Mexican authorities have seized 10,000 gallons of bad booze from 31 resorts and tourist hot spots in the country, the Milwaukee Journal Sentinel reports.
The crackdown on counterfeit, bootleg liquor follows the death in January of 20-year-old college student Abbey Conner from Wisconsin, whose family suspects she drank tainted alcohol at a Mexican resort where they were vacationing.
Conner blacked out in a swimming pool and drowned in shallow water.
The newspaper reports that Mexican authorities recently swept through restaurants and clubs in Cancun and Playa del Carmen.
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Two places cited for unsanitary alcohol were temporarily shut down, including the swim-up bar in the Iberostar Paraiso Maya resort where Conner drowned.
All the confiscated alcohol reportedly came from one company, which Mexican officials called out for “bad manufacturing practices.” The company was not named.
“It’s important to emphasize that our vigilance is long-lasting,” Alvaro Perez, Mexican commissioner of sanitary operations, said at a press conference on Friday.
“We will continue to enforce these sanitary measures and will continue to be vigilant to make sure our tourists are confident that the alcohol they are drinking is safe ... and they can have a safe and healthy family vacation.”
Last month the U.S. State Department warned travelers about the possibility of tainted booze being served at all-inclusive resorts in Mexico.
“There have been allegations that consumption of tainted or substandard alcohol has resulted in illness or blacking out,” the department wrote on its website.
“If you choose to drink alcohol, it is important to do so in moderation and to stop and seek medical attention if you begin to feel ill.”
Conner’s family believes she either drank tainted alcohol or was drugged. Mexican officials have not confirmed that theory.
“This is awesome, this is huge,” Conner’s mother, Ginny McGowan, told the Journal Sentinel about the liquor confiscation.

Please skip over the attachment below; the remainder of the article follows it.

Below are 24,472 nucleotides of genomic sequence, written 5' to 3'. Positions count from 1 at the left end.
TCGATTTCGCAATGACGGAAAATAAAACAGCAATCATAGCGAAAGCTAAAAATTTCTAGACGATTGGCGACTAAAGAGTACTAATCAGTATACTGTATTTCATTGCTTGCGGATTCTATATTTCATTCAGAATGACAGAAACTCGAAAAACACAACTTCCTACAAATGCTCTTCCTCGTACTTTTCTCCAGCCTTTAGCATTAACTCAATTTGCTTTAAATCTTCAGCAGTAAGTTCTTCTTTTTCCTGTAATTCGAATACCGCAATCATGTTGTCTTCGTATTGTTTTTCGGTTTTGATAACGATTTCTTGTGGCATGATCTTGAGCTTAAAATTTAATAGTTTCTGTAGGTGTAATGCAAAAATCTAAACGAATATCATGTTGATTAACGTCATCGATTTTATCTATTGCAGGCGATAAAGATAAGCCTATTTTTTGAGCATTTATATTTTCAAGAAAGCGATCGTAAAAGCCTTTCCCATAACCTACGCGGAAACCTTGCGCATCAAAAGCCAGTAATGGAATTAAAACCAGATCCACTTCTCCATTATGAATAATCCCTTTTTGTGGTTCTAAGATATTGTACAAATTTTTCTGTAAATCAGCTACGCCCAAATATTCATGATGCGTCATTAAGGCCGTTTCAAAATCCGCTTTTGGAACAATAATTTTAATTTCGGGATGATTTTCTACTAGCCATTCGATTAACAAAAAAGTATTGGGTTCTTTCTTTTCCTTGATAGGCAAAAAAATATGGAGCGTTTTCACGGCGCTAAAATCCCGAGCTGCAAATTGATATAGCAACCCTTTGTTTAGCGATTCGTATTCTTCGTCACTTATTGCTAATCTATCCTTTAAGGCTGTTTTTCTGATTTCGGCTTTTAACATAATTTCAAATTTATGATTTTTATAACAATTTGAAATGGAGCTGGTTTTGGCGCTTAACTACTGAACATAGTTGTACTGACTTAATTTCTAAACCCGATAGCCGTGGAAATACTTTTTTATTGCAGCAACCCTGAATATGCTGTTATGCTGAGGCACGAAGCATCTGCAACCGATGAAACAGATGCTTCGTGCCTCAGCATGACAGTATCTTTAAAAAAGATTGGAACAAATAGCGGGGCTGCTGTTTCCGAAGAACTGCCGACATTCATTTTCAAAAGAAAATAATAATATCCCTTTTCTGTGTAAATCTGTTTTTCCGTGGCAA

“It’s needed. There is obviously stuff going on that needs to be cleaned up and looked into further. They need to investigate and interview employees. This makes sense. This needs to happen.”
Conner ended up floating face-down in a waist-deep pool just two hours into the family’s vacation at the five-star resort in Playa del Carmen. Her brother, Austin, who was with her, also passed out in the water.
“We swam around for a little bit and decided, let’s celebrate with a drink,” Austin told ABC News. “So we go up to the bar, and another group that was already there start talking ... we didn’t know them.
“The bartender pours out a line of shots, and I take one, and everyone else does. And the last thing I remember was like we are right now, sitting here talking, and lights went out. And I woke up in the ambulance.”
Austin sustained a concussion, but Abbey was brain dead. She was flown to a Florida hospital, where she later died.
The resort denied serving tainted alcohol, telling the Journal Sentinel that it only purchases sealed bottles that “satisfy all standards required by the designated regulatory authorities.”
Since Conner’s death, the Journal Sentinel has found dozens of other instances of Americans blacking out after drinking small and moderate amounts of alcohol at upscale, all-inclusive resorts around Cancun and Playa del Carmen.
Many reported drinking tequila; others had beer, rum or other liquors.
According to USA Today, Mexican officials on Friday did not say whether any of their findings would lead to criminal prosecution and did not say whether they are investigating Conner’s death.
Details of a broader government crackdown on counterfeit alcohol are expected next month.
Mexican officials, according to ABC, have reported seizing 1.4 million gallons of tainted alcohol from Mexican businesses – including resorts, bars, warehouses, and manufacturers – over the last seven years.